Sleep consultants are always referencing wake times (aka wake windows) and seemingly doing mad calculations throughout the day to ensure wake times aren't exceeded. But what exactly are wake times and why do they matter?
A wake time or wake window is the amount of time since baby last woke up and when baby needs to sleep again.
Why are wake windows important?
Wake windows are crucial in helping your child get quality naps and overnight sleep. Following age appropriate wake times will prevent your child from becoming overtired. An overtired child (a child who's had too much wake time) will take longer to fall asleep, have a harder time staying asleep, sleep for a shorter length of time and get lower quality of sleep overall.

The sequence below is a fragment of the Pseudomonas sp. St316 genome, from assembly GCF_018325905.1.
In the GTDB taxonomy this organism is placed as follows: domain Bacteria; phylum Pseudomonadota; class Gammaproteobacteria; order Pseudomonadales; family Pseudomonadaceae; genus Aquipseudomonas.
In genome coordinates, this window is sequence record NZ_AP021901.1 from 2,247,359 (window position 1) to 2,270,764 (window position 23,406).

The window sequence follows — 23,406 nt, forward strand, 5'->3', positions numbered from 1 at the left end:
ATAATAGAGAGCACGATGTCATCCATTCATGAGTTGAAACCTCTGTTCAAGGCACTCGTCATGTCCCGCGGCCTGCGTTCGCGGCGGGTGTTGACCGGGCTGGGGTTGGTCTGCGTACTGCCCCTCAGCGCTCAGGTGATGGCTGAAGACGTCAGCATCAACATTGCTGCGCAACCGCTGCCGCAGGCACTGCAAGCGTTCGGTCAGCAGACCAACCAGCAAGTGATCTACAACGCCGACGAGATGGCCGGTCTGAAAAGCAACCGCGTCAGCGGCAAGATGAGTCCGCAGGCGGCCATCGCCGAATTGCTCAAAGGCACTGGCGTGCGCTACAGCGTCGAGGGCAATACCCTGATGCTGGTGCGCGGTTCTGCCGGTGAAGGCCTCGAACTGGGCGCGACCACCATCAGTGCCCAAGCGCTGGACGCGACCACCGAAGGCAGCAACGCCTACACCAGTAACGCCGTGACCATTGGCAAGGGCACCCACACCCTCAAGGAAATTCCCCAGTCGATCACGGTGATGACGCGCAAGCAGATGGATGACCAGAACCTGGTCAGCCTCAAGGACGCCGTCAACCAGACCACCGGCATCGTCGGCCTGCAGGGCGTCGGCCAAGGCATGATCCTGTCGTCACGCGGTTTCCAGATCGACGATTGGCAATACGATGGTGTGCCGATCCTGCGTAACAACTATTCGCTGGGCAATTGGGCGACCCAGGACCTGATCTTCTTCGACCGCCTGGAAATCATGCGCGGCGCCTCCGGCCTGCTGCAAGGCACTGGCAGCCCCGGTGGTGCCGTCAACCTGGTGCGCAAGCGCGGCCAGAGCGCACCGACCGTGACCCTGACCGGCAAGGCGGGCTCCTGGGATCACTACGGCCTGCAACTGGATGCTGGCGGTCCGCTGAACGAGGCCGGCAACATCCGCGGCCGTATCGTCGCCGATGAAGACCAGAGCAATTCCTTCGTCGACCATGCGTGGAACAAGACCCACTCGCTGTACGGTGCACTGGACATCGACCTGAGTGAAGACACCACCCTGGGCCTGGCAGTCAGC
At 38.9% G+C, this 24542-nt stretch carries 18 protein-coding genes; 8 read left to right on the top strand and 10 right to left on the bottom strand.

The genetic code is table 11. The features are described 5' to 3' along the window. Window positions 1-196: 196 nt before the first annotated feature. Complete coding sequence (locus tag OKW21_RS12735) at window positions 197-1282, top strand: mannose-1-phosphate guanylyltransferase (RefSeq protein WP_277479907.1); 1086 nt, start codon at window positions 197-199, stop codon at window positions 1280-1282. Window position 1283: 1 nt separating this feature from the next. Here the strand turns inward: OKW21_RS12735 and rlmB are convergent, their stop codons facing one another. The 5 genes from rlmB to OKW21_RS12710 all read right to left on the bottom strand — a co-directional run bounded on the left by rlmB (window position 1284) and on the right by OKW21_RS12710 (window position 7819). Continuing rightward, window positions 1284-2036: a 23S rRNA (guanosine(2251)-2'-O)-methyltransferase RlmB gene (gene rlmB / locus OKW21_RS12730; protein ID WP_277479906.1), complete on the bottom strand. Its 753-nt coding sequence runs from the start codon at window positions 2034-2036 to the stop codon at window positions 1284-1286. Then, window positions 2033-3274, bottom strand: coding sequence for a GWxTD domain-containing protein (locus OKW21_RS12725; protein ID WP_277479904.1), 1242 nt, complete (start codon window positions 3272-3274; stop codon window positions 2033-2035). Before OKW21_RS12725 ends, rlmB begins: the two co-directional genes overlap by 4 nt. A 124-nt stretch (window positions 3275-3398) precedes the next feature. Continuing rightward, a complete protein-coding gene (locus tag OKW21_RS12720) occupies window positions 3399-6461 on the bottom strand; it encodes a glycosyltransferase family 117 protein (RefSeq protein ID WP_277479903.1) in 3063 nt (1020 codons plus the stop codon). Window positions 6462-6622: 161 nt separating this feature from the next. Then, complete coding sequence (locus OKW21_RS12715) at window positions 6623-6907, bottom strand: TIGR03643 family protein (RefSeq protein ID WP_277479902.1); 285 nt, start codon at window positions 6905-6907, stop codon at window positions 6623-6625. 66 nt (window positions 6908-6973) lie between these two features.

Similarly, a child who hasn't had enough wake time will often exhibit these same signs. But wake windows are magic in helping your child get the best sleep possible.
How to create a schedule using wake windows
Wake windows are easiest to work with when you have a set morning wake time. I always recommend 7 AM for morning wake up as that is what's natural for most. Wake baby at the same time each day and use wake windows from there to create baby's schedule, with the shortest wake window in the morning before their first nap, and gradually increasing to the longest wake window before bedtime.
For a child on 1 nap (15-18+ months), the longest wake window will be in the morning before the nap and the shorter wake window before bedtime.
Wake windows are applicable until your child is no longer napping (around 3-4 years old).
If you need help getting baby on a schedule or have any sleep questions, set up a free 15-minute consultation with me to discuss!